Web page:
gets into it at the end it was a bit of a shock. He spends a bit of
time arguing that representations of struggle interfere with the
struggle, and he means the media but it's hard not to wonder how it's
possible that his own endeavor never crossed his keyboard. He's great
and really smart, but to the extent that he thinks he's advancing the
revolution (and he definitely thinks that to no small extent) he's
kind of a clown.

Which is why people make fun of academic Marxists, I guess. Zizek and
Eagleton both manage to be public intellectuals, which makes their
pretensions to actually be talking to somebody less absurd.


Yeah, exactly! Zizek says Stalin was a bloodthirsty criminal, and then goes on at length to talk about how interesting he was. It would mean something different to utilize Hitler in that way.

Zizek and Eagleton are also less serious-- they're less modernist. They may not reject the revolution-- nay, they may in fact pine for it-- but they are more or less willing to talk about it as a miracle on par with the Second Coming, rather than the thing that will put all of this silly capitalist nonsense to rest for good.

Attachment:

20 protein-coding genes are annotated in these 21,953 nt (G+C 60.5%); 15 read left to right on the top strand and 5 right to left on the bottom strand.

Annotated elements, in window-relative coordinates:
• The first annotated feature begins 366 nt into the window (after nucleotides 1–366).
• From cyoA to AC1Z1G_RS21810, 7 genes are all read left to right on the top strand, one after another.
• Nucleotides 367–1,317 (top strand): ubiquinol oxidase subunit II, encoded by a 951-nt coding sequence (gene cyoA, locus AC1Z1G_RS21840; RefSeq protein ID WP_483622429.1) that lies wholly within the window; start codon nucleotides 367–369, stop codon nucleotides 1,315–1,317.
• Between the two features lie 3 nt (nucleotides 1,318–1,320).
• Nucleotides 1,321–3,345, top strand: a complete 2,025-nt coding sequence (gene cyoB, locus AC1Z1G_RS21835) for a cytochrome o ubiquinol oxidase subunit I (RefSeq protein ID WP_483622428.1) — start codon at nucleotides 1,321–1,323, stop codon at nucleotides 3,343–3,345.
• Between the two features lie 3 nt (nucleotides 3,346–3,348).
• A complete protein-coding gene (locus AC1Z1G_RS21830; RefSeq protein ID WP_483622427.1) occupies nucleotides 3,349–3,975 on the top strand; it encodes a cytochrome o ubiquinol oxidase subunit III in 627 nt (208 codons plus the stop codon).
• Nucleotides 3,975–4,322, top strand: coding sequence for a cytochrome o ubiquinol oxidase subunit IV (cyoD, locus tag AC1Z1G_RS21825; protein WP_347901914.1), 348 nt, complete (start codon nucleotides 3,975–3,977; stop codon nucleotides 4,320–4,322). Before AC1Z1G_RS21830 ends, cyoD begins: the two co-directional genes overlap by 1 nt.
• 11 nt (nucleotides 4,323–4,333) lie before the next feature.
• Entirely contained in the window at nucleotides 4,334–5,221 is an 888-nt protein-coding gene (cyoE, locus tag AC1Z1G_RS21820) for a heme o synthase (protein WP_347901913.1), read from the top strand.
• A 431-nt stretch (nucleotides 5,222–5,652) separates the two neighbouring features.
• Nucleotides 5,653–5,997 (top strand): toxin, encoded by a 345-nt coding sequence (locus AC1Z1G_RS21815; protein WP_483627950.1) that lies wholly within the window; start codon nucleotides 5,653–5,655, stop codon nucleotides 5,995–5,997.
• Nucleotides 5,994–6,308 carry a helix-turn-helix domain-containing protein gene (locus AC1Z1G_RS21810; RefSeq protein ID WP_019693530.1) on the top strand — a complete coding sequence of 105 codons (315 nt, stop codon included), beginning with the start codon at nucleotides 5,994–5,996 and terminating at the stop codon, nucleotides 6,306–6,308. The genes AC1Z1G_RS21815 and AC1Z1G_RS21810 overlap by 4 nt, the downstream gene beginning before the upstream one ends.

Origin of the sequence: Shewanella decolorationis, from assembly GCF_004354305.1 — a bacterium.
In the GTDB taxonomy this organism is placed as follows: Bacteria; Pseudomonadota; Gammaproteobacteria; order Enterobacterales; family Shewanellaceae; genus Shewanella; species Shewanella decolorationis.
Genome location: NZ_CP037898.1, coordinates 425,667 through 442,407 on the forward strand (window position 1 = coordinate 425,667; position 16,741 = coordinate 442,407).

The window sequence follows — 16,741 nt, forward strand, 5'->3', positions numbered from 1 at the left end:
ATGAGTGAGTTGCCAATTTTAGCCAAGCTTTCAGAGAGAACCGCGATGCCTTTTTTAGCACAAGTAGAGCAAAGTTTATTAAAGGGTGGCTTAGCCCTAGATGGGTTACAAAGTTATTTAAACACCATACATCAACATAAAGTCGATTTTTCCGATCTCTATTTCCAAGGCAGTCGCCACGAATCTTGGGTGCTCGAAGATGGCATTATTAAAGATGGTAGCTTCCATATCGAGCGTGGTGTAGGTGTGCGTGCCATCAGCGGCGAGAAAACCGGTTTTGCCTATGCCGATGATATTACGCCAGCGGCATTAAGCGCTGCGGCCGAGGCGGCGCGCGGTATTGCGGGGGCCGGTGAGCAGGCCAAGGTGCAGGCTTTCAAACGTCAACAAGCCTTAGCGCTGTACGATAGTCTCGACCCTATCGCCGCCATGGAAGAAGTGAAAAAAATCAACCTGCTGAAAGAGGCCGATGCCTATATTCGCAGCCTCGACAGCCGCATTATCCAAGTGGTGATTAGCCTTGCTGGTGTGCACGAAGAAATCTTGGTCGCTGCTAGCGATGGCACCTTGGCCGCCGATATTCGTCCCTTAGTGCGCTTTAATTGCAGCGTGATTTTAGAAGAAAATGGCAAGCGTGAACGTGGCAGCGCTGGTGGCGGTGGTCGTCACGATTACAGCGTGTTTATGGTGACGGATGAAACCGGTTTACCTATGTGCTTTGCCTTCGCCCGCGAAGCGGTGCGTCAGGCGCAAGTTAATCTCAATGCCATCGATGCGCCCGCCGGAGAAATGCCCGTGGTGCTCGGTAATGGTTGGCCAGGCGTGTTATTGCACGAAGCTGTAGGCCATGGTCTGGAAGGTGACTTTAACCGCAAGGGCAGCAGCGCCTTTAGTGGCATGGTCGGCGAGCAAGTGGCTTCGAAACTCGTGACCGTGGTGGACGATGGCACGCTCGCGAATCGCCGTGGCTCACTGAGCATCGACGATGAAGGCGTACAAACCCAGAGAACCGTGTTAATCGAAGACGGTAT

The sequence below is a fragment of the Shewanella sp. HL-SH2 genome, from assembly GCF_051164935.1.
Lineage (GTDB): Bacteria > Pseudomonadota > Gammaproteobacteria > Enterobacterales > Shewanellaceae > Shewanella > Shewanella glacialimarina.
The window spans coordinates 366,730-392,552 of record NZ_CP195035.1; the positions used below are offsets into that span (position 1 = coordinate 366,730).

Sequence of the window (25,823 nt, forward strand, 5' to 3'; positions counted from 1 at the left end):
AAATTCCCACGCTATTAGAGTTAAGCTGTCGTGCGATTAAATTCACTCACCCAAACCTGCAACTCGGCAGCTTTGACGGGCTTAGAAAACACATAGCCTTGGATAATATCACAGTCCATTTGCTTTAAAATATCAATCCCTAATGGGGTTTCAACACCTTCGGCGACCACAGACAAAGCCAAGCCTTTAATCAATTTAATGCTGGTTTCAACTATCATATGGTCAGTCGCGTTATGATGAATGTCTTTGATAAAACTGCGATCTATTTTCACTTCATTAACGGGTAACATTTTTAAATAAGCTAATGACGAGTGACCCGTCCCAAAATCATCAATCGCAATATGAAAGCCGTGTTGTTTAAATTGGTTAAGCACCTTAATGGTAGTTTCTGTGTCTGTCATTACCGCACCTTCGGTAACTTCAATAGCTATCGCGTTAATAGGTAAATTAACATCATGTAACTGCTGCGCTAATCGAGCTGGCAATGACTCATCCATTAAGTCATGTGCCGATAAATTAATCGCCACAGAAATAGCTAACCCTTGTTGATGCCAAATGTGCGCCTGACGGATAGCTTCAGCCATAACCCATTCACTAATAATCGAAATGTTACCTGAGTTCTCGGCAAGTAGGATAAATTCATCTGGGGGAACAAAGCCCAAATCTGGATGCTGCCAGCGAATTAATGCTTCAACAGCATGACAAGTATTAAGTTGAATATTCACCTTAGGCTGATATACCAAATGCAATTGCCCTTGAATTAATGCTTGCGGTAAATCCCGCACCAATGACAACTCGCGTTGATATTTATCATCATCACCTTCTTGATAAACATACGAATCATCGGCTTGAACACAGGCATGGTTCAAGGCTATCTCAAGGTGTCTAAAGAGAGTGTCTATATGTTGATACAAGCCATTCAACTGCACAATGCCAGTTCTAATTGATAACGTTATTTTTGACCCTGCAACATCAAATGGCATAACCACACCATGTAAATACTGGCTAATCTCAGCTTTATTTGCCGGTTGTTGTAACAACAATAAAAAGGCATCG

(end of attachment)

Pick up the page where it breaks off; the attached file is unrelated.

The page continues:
It's interesting...I think that they're Christianity is actually part of their populism, isn't it? The revolution is a spiritual need, which everybody has; it's about people's souls. Whereas with Jameson — he's really insightful and smart, but the revolution never really rises above the level of a technocratic, academic fix. It's not about souls, it's about Althusser.


Althusser would agree (about himself being the revolution, that is). Which is why Ranciere rebelled against him and said that modernists were all just snootifed typographers.


Hah! I don't even know who Ranciere is! That makes him even more postmodern I think.


Also unlike Eagleton and Zizek, by the way, Jameson actively sneers at scholars who take up religion as part of a philosophical/theoretical perspective.

And you've heard me talk about Ranciere before-- he wrote that Politics of Aesthetics book I've talked about. He had a great Flaubert quote about how Flaubert wasn't interested in the poor, he was interested in the lice infesting their bodies.